Keep Parliament unrepresentative, say free marketeers

For most people the fact a particular voting system delivers an unpopular and unrepresentative politics would be an argument against it: for neoliberals it is an argument in favour.
Guy Aitchison
31 August 2010

There is a fascinating post about AV on the blog of the right-wing think tank, the Institute of Economic Affairs (h/t Don Paskini). It provides a revealing insight into the attitude of some market fundamentalists towards voting reform and our democracy more broadly. The Alternative Vote is "not a good way to elect Members of Parliament who will support radical free-market economic reforms", the author warns, since this system requires politicians to build a broad base of support and attract second and third preferences and this is likely to disadvantage free marketers whose views enjoy limited popularity:

In the United Kingdom today almost 50% of the population rely on the government for a sizeable portion of their income, and even more receive some money in the form of tax credits or old-age support.

In the most recent General Election, the British Conservatives (not exactly running on the most radical free-market platform) polled 36% of the vote. Just over a third of British voters were willing to give their “primary vote” for a party willing to cut the deficit quickly and enact the beginnings of free-market school reform.

Any party that wishes to become government under AV will be elected on the second, third or fourth preferences of those parties who finish lower down the ballot paper. If a large proportion of the population receive money from the system, then it is difficult to imagine them placing their second preferences for a party that will withdraw social benefits, ahead of one that pledges to retain them. To put it another way, a lot of those on the left would give their preference to a social democrat candidate, but few on the right would give theirs to a free marketeer.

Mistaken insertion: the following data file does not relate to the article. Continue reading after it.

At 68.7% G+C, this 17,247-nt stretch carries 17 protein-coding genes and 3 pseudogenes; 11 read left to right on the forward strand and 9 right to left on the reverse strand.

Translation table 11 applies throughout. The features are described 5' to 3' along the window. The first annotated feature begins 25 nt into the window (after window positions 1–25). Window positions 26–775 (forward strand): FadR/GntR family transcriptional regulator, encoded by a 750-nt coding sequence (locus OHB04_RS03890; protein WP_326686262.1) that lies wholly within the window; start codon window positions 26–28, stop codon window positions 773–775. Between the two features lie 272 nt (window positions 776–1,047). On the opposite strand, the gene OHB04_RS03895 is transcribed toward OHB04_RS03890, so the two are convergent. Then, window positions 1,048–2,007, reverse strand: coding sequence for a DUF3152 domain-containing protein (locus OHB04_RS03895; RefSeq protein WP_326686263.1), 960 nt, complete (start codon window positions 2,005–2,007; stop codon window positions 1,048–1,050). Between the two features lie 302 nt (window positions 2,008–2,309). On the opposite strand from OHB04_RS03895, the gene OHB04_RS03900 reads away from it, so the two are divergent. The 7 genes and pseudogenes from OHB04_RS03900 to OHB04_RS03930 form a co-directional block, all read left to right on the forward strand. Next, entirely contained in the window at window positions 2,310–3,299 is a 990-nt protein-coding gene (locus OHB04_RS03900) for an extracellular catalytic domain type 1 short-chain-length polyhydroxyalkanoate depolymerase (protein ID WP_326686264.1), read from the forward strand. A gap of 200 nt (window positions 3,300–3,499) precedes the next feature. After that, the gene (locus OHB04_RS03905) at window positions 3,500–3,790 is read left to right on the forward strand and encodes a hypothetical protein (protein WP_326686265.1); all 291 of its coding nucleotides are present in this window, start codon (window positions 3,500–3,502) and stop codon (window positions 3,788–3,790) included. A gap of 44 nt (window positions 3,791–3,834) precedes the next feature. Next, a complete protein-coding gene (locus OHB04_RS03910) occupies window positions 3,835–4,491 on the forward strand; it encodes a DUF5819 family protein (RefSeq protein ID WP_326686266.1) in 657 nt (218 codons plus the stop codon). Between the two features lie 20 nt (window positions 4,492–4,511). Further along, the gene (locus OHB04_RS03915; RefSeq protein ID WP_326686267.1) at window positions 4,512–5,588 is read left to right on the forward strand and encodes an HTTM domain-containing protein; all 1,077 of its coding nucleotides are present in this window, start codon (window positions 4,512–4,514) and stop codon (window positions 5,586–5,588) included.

Market liberals need to remember that Thatcher won 42% of the vote in 1983 – and it is highly unlikely she would have gained a lot of second preferences. Changing the voting system may be good for other reasons, but it makes a government that will be willing to enact radical free-market reform less likely.

Conscious of the fact their economic dogmas, which do such damage to society at large, will only ever win minority support, it seems free market radicals are banking on a voting system which artificially inflates their numbers in Parliament. For most people, the fact a particular voting system delivers an unpopular and unrepresentative politics would be an argument against it: for neoliberals it is an argument in favour.

Perhaps that is why so many luminaries of the Taxpayers' Alliance are enthusiastically backing the No campaign? 

Read more about the AV referendum in OurKingdom's Referendum Plus section.

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